• A number of images of the pageant are available at Merton Memories Photographic Archive, accessed 20 July 2016, http://photoarchive.merton.gov.uk/search?q=wimbledon+historical+pageant&action=search

Sources used in preparation of pageant



Pageants in the suburbs of London were popular during the 1920s and 1930s. If interwar London was to be defined by its suburbs, made famous as John Betjeman’s ‘Metroland’, pageants themselves were adept at tapping the growth of an audience. The Gloucester Citizen remarked that ‘This is the season of local pageants and one London suburb at least is holding one for the first time. This is Wimbledon’2 Patrick Kirwan was employed, fresh from his wildly successful Pageant at Arundel Castle in 1923.

The pageant was held ostensibly with the aim to raise money for a local village hall, but seemed more to do with aristocratic display and ancestor-worship. On the three nights of its performance, the pageant was introduced successively by the Right Hon. Lord Ashcombe, Lord Lieutenant of Surrey; the Hon. Earl Spencer, Lord of the Manor of Wimbledon; and (to top that), Prince Wiasemsky of Souzdal (whose wife owned the house at Wimbledon Park).3 The pageant made much of its aristocratic heritage, stressing that several of the thousand-odd pageant players were direct descendants of figures appearing in the Pageant. A ‘Mrs Holland’ as the Manchester Guardian noted is playing the part of Dame Lambert, the wife of the Parliamentary descendant.’ Mrs Holland had relics of her ancestor ‘including a watch worn by one of his sons in the battle of the Boyne.’ So too, one of Elizabeth’s pages ‘is to be represented by a boy who is not only a direct descendant of Sir Walter Raleigh, but bears his name—Master H. Curtis Raleigh.’4 The Western Morning News went further by interviewing the boy. They discovered that he ‘does not care for anything very much except his preparatory school sports’. As he told the interviewer, ‘“I don’t think ancestors matter very much. I think all that matters is what you are yourself, but it is nice to think that you have the blood of brave or clever men in your veins. And I am glad an Englishman found such a useful thing as potatoes.”’5 The New Zealand Northern Echo, stretching this theme a little thin, declared that Princess Tatiana Wiasemsky, who was playing Princess Marie, daughter of Charles I, shared with her character a direct lineage with King Alfred the Great, due to some interesting (or alternately not that interesting) eleventh-century marital arrangements.6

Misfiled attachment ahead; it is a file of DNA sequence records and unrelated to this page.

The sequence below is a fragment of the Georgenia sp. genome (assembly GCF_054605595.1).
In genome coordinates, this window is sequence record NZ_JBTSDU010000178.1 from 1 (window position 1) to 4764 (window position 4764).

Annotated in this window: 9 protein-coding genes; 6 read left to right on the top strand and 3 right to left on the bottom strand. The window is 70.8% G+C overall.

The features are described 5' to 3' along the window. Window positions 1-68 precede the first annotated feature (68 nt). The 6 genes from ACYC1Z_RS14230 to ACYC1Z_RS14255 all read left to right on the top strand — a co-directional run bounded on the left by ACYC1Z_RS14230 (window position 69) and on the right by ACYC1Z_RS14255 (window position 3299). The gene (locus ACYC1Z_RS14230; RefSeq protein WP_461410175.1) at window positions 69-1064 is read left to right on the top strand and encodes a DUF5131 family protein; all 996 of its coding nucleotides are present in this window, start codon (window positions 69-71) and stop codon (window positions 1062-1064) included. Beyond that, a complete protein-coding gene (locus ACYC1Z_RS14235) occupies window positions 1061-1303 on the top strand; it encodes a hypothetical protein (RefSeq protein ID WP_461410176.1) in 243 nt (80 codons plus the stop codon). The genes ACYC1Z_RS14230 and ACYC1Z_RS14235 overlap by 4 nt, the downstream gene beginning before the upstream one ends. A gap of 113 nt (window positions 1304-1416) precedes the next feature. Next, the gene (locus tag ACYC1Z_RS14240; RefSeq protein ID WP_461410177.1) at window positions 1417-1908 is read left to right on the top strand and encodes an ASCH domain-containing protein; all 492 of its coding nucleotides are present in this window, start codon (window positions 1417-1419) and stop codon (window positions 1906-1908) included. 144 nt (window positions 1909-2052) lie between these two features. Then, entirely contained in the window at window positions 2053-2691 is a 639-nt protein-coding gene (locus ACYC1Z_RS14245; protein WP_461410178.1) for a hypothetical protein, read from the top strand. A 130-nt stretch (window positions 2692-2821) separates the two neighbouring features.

The correspondent of the Hull Daily Mail, possibly worn out by all the genealogy, told its readers:

Strictly between ourselves, Wimbledon’s actual historical associations are fairly thin, but that master of pageantry and stagecraft, Mr. Patrick Kirwan, in whose hands the display was wisely put, has made the most of them, even going to the length of appropriating the traditions of Wimbledon’s really historic neighbour, Merton. He is perfectly justified, for an historical pageant without a touch of imagination would be a very poor affair.7